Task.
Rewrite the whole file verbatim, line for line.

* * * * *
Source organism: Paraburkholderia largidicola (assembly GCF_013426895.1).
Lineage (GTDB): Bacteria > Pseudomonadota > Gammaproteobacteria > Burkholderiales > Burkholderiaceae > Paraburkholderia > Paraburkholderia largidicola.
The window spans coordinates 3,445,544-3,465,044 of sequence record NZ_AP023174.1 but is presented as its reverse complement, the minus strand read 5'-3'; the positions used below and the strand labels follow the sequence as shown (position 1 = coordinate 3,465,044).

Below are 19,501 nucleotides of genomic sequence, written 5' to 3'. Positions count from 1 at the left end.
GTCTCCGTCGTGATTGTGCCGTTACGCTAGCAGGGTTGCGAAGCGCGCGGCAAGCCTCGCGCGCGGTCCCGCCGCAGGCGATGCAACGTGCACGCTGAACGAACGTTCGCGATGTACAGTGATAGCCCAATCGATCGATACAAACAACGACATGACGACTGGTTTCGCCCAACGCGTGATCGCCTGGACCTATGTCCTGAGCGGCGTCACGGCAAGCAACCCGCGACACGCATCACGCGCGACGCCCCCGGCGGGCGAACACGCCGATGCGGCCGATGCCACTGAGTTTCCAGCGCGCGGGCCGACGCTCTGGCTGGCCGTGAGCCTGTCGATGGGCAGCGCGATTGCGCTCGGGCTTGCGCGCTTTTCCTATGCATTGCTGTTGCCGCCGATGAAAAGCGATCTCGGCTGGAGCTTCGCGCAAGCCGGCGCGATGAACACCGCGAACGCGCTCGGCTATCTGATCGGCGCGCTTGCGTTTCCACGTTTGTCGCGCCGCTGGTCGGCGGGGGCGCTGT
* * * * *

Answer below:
Source organism: Paraburkholderia largidicola (assembly GCF_013426895.1).
Lineage (GTDB): Bacteria > Pseudomonadota > Gammaproteobacteria > Burkholderiales > Burkholderiaceae > Paraburkholderia > Paraburkholderia largidicola.
The window spans coordinates 3,445,544-3,465,044 of sequence record NZ_AP023174.1 but is presented as its reverse complement, the minus strand read 5'-3'; the positions used below and the strand labels follow the sequence as shown (position 1 = coordinate 3,465,044).

Below are 19,501 nucleotides of genomic sequence, written 5' to 3'. Positions count from 1 at the left end.
GTCTCCGTCGTGATTGTGCCGTTACGCTAGCAGGGTTGCGAAGCGCGCGGCAAGCCTCGCGCGCGGTCCCGCCGCAGGCGATGCAACGTGCACGCTGAACGAACGTTCGCGATGTACAGTGATAGCCCAATCGATCGATACAAACAACGACATGACGACTGGTTTCGCCCAACGCGTGATCGCCTGGACCTATGTCCTGAGCGGCGTCACGGCAAGCAACCCGCGACACGCATCACGCGCGACGCCCCCGGCGGGCGAACACGCCGATGCGGCCGATGCCACTGAGTTTCCAGCGCGCGGGCCGACGCTCTGGCTGGCCGTGAGCCTGTCGATGGGCAGCGCGATTGCGCTCGGGCTTGCGCGCTTTTCCTATGCATTGCTGTTGCCGCCGATGAAAAGCGATCTCGGCTGGAGCTTCGCGCAAGCCGGCGCGATGAACACCGCGAACGCGCTCGGCTATCTGATCGGCGCGCTTGCGTTTCCACGTTTGTCGCGCCGCTGGTCGGCGGGGGCGCTGT